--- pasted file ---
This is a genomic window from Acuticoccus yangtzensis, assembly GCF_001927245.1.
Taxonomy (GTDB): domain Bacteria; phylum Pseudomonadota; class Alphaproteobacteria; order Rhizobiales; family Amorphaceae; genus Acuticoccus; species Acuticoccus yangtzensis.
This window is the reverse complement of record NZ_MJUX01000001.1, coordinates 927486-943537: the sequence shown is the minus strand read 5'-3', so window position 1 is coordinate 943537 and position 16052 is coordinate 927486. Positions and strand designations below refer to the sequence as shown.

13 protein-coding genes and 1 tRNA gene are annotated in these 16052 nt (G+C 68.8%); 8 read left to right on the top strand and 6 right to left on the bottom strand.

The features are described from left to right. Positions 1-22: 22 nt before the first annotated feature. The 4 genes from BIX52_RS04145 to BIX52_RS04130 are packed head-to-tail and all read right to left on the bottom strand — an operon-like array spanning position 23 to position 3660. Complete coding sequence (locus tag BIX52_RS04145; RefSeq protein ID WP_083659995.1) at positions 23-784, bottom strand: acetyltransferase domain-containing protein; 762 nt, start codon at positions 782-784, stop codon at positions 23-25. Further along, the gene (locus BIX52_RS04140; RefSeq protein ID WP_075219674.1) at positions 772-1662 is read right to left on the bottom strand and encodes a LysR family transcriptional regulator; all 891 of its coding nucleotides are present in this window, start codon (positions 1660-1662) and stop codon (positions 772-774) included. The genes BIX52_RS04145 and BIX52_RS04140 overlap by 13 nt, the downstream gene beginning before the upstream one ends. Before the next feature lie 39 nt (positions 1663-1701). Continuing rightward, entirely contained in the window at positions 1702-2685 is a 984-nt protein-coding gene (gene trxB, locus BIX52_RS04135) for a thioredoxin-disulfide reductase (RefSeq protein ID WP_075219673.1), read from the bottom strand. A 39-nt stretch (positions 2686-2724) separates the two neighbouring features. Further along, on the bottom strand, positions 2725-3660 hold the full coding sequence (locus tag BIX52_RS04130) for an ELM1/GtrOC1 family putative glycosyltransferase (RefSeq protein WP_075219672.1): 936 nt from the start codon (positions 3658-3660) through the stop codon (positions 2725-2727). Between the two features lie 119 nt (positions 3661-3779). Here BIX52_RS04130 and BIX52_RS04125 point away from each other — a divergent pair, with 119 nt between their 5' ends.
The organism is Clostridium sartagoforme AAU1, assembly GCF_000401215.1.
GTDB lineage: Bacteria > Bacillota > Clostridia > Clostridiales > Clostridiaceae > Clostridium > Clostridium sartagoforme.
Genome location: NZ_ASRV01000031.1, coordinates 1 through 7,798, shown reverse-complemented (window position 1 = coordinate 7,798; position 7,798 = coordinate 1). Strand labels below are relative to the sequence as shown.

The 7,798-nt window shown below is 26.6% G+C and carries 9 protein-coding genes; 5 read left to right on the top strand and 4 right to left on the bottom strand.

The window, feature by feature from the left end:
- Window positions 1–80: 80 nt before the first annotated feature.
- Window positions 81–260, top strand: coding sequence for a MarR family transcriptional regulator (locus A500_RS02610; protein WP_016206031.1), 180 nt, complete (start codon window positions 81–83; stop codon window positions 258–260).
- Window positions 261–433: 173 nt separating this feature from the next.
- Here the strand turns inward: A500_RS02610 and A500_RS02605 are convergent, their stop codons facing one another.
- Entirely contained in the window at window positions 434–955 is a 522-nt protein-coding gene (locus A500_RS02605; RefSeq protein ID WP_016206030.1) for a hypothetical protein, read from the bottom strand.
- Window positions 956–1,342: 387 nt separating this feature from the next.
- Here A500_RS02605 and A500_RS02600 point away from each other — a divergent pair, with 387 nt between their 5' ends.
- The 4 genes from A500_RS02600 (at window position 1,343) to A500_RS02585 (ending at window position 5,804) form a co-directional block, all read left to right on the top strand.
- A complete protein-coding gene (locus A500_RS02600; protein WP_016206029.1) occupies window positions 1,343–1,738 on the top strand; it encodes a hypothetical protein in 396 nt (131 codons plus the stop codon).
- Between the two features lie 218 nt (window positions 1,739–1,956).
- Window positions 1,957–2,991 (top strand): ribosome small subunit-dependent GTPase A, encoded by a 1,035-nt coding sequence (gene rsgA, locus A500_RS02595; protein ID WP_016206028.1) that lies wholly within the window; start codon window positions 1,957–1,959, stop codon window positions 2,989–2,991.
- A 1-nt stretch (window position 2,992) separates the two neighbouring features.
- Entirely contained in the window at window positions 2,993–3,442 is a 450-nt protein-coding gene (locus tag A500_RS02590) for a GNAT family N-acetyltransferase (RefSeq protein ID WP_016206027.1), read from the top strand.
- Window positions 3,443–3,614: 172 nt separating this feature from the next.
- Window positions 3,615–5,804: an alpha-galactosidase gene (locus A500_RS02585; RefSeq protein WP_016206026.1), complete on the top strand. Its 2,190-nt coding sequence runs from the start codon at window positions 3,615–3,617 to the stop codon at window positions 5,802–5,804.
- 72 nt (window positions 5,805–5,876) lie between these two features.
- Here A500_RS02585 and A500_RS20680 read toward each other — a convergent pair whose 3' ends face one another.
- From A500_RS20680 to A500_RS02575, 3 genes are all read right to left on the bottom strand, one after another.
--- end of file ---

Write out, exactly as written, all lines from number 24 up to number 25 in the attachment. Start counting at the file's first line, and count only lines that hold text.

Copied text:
- Window positions 3,443–3,614: 172 nt separating this feature from the next.
- Window positions 3,615–5,804: an alpha-galactosidase gene (locus A500_RS02585; RefSeq protein WP_016206026.1), complete on the top strand. Its 2,190-nt coding sequence runs from the start codon at window positions 3,615–3,617 to the stop codon at window positions 5,802–5,804.